A Modest Show explores food, hospitality, consumption and dining across multiple venues in Manchester. It’s the local counterpart to the British Art Show, a national touring exhibition organised every five years by Hayward Gallery.
The exhibition features 42 artists living and / or working in Greater Manchester who were chosen following an open call out last year. Fayre Share Fayre, dubbed the ‘main course’ of the exhibition, is the largest collaboration within the programme forming a central hub for the show in the South Gallery of The Whitworth.
‘Fayre’ is the Middle English word to describe food or a market and ‘share’ a virtue and economic instrument. The open-plan exhibition space is similar to a market in that it showcases a range of art and artists together in a shared space and many pieces in the exhibition explore the economics of food. Once in the space, exhibition visitors are free to explore and sample a ‘taste’ of each work.
The high walls of the South Gallery are a pastel pink, a shade reminiscent of human flesh. I feel as if I’m in the belly of the gallery, questioning whether I am the consumer or the consumed.
I’m consumed in this infinite loop, thinking of how we blind ourselves from the reality of food.
The start of the show is marked by an experimental visual and sound piece titled ‘Flesh and Fantasy’ by John Powell-Jones (2017). The work explores the idea of how we use language to distance ourselves from the origin of the products we consume. Inspired by European folklore, body horror, survival horror and science fiction, the film shows a person in a hooded piece picking up and dropping cuts of meat.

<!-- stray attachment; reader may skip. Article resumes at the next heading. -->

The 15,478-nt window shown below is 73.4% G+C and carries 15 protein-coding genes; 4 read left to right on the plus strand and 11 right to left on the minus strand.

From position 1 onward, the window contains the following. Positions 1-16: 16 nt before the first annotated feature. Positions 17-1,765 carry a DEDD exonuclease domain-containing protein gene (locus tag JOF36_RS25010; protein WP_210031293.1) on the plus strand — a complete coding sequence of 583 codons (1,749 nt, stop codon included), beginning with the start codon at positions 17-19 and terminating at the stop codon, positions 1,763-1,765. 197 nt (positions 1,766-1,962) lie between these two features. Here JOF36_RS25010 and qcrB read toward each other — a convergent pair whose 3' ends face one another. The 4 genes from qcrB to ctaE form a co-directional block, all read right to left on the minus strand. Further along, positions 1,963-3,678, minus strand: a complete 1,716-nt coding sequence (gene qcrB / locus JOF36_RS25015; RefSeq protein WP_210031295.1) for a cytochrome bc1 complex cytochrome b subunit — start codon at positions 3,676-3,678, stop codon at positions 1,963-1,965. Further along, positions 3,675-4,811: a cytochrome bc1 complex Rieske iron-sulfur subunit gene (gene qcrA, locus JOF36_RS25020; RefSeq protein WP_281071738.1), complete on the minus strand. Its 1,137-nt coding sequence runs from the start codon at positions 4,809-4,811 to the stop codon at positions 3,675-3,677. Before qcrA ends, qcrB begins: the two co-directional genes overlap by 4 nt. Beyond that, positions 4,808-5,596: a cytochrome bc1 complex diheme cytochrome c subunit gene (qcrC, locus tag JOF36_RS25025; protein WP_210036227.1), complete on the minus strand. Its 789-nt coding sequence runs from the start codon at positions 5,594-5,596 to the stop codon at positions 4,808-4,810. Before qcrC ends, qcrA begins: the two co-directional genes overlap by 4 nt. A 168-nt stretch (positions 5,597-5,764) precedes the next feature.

I’m consumed in this infinite loop, thinking of how we blind ourselves from the reality of food. We name meat to distance ourselves from the animal and the life it came from. The filming and screening of ‘Flesh and Fantasy’ adds another layer between us, the viewer and the reality that it represents.
Artist Scottee’ s work ‘The Legacy of Poverty’ (2021) is a red and black letter-board marquee. Echoing the billboards made by artist Jenny Holzer in the 1970s, Scottee’s piece illuminates political injustice through language; calling out the Conservative government’s treatment of starving kids within the UK. In Scottee’s own words, “I don’t make fine art for those who know about the shit I am talking about”.
In Scottee’s own words, “I don’t make fine art for those who know about the shit I am talking about”.
I leave the hollow belly of the gallery and venture out into Whitworth park. Here I am met with a piece by Hilary Jack titled ‘Unsettled Ground’ (2022) a series of architectural models of lost buildings in Salford. Ending the show outside acts as a reminder of the lockdowns we endured and a nudge to enjoy the freedom we have to explore once again.
Outside I reflect on the work I have seen which questions the relationship between food, humanity and political power and return to works that had more of a political focus, such as Jack’s ‘Corruption’ (2020). In the dual screen video work titled a hardboiled red and white striped stick of Blackpool rock with the word ‘corruption’ running through it is dropped from a height, crashing to the floor alongside a printed paper of Boris Johnson.
A tweet by political journalist and activist George Monbiot inspired Jack’s work in which he said “corruption runs through this country like words in a stick of rock”, regarding lucrative contracts dealt by the government during COVID.
The work brings to the forefront how the ethics of consumption and politics intersect with the exhibitions central themes of food and ‘hospitality’. Fayre Share Fayre is a reminder of the system in which both food and hospitality coexist, where greed, hunger, ethics, pleasure and community combine.
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Elizabeth Adejumo is a young creative who is interested in all things cultural, in particular; race and gender theory, the power of social media and music. Based in Manchester and London.